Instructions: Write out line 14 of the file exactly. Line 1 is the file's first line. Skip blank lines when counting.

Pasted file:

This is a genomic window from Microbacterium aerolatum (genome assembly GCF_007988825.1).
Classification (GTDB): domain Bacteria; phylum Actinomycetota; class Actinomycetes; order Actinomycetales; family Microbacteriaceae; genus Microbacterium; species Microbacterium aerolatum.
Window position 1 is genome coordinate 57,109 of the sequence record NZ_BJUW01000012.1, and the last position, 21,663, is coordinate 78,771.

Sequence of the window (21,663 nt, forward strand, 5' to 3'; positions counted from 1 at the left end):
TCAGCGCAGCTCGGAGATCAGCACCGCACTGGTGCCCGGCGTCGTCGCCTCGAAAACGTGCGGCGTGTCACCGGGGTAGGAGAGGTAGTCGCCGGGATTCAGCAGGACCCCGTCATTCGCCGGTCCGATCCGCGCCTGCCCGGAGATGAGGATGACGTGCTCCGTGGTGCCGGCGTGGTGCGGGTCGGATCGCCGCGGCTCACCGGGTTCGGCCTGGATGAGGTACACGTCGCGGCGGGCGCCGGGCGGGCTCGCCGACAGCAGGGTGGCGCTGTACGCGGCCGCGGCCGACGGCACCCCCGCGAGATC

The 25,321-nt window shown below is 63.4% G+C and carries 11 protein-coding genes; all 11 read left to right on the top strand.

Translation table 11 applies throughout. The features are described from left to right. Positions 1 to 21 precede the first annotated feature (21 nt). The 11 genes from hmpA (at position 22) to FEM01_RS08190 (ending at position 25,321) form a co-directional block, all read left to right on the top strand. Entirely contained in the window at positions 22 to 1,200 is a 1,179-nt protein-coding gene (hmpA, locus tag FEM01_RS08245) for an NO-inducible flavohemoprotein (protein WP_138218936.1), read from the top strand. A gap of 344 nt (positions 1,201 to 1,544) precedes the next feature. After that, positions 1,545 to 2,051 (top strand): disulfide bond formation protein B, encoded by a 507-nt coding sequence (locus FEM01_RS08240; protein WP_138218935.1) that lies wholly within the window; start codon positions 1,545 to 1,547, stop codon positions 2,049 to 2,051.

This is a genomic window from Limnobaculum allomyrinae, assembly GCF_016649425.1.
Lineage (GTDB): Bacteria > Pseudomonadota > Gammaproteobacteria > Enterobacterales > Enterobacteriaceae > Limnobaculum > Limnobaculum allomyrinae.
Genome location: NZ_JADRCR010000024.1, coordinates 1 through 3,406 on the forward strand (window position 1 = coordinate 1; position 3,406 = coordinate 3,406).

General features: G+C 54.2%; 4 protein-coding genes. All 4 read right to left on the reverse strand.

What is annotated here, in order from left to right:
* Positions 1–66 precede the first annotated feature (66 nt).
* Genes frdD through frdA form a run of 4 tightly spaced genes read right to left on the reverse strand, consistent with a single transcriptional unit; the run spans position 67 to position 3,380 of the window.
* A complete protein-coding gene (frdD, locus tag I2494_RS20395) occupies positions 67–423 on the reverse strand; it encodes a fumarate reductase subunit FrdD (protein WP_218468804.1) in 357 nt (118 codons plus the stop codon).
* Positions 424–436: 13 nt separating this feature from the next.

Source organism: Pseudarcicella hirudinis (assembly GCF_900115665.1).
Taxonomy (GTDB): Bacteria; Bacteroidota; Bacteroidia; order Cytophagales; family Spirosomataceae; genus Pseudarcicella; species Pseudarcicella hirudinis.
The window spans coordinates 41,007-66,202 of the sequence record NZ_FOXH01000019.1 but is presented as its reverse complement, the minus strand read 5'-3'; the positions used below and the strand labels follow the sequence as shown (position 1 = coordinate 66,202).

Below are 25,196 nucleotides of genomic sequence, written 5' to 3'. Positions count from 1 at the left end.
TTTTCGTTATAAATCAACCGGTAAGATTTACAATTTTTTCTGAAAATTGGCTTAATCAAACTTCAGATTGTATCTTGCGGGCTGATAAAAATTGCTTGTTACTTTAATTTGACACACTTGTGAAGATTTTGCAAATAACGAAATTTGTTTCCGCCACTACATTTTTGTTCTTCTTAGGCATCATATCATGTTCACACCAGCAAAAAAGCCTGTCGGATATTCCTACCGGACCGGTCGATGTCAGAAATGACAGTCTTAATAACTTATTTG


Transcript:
* Genes frdD through frdA form a run of 4 tightly spaced genes read right to left on the reverse strand, consistent with a single transcriptional unit; the run spans position 67 to position 3,380 of the window.